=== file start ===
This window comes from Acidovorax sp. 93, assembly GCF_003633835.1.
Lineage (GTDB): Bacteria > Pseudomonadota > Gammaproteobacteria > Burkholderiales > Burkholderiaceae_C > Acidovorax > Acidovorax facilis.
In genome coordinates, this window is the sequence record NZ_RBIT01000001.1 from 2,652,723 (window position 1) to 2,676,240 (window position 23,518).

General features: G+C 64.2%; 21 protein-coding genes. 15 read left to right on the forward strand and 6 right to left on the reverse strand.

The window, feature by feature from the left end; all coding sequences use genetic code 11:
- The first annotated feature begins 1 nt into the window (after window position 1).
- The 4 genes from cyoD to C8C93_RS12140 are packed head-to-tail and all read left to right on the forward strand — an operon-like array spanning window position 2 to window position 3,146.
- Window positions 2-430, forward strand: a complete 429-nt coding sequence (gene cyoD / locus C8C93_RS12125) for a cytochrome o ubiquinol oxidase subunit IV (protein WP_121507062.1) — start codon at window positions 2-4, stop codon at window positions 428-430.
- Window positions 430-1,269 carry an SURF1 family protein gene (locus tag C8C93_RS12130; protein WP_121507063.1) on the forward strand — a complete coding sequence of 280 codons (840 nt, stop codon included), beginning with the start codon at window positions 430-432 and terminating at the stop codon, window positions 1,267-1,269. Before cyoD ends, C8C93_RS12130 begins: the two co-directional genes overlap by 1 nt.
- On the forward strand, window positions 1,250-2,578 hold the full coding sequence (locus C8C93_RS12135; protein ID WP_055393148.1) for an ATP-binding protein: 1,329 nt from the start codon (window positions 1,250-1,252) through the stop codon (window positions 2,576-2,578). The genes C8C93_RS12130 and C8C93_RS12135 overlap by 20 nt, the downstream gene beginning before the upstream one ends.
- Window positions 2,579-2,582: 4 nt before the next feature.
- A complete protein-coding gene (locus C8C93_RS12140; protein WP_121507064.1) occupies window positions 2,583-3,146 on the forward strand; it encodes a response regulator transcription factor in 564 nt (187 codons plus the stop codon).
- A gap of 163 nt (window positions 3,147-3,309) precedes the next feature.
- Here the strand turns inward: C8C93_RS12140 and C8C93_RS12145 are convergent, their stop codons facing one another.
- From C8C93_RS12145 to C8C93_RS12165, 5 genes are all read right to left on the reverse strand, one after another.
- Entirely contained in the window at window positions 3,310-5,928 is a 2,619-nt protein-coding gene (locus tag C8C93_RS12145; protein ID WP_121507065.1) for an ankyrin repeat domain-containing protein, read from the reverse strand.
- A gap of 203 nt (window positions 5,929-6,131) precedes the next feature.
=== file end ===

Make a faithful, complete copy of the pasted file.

This window comes from Acidovorax sp. 93, assembly GCF_003633835.1.
Lineage (GTDB): Bacteria > Pseudomonadota > Gammaproteobacteria > Burkholderiales > Burkholderiaceae_C > Acidovorax > Acidovorax facilis.
In genome coordinates, this window is the sequence record NZ_RBIT01000001.1 from 2,652,723 (window position 1) to 2,676,240 (window position 23,518).

General features: G+C 64.2%; 21 protein-coding genes. 15 read left to right on the forward strand and 6 right to left on the reverse strand.

The window, feature by feature from the left end; all coding sequences use genetic code 11:
- The first annotated feature begins 1 nt into the window (after window position 1).
- The 4 genes from cyoD to C8C93_RS12140 are packed head-to-tail and all read left to right on the forward strand — an operon-like array spanning window position 2 to window position 3,146.
- Window positions 2-430, forward strand: a complete 429-nt coding sequence (gene cyoD / locus C8C93_RS12125) for a cytochrome o ubiquinol oxidase subunit IV (protein WP_121507062.1) — start codon at window positions 2-4, stop codon at window positions 428-430.
- Window positions 430-1,269 carry an SURF1 family protein gene (locus tag C8C93_RS12130; protein WP_121507063.1) on the forward strand — a complete coding sequence of 280 codons (840 nt, stop codon included), beginning with the start codon at window positions 430-432 and terminating at the stop codon, window positions 1,267-1,269. Before cyoD ends, C8C93_RS12130 begins: the two co-directional genes overlap by 1 nt.
- On the forward strand, window positions 1,250-2,578 hold the full coding sequence (locus C8C93_RS12135; protein ID WP_055393148.1) for an ATP-binding protein: 1,329 nt from the start codon (window positions 1,250-1,252) through the stop codon (window positions 2,576-2,578). The genes C8C93_RS12130 and C8C93_RS12135 overlap by 20 nt, the downstream gene beginning before the upstream one ends.
- Window positions 2,579-2,582: 4 nt before the next feature.
- A complete protein-coding gene (locus C8C93_RS12140; protein WP_121507064.1) occupies window positions 2,583-3,146 on the forward strand; it encodes a response regulator transcription factor in 564 nt (187 codons plus the stop codon).
- A gap of 163 nt (window positions 3,147-3,309) precedes the next feature.
- Here the strand turns inward: C8C93_RS12140 and C8C93_RS12145 are convergent, their stop codons facing one another.
- From C8C93_RS12145 to C8C93_RS12165, 5 genes are all read right to left on the reverse strand, one after another.
- Entirely contained in the window at window positions 3,310-5,928 is a 2,619-nt protein-coding gene (locus tag C8C93_RS12145; protein ID WP_121507065.1) for an ankyrin repeat domain-containing protein, read from the reverse strand.
- A gap of 203 nt (window positions 5,929-6,131) precedes the next feature.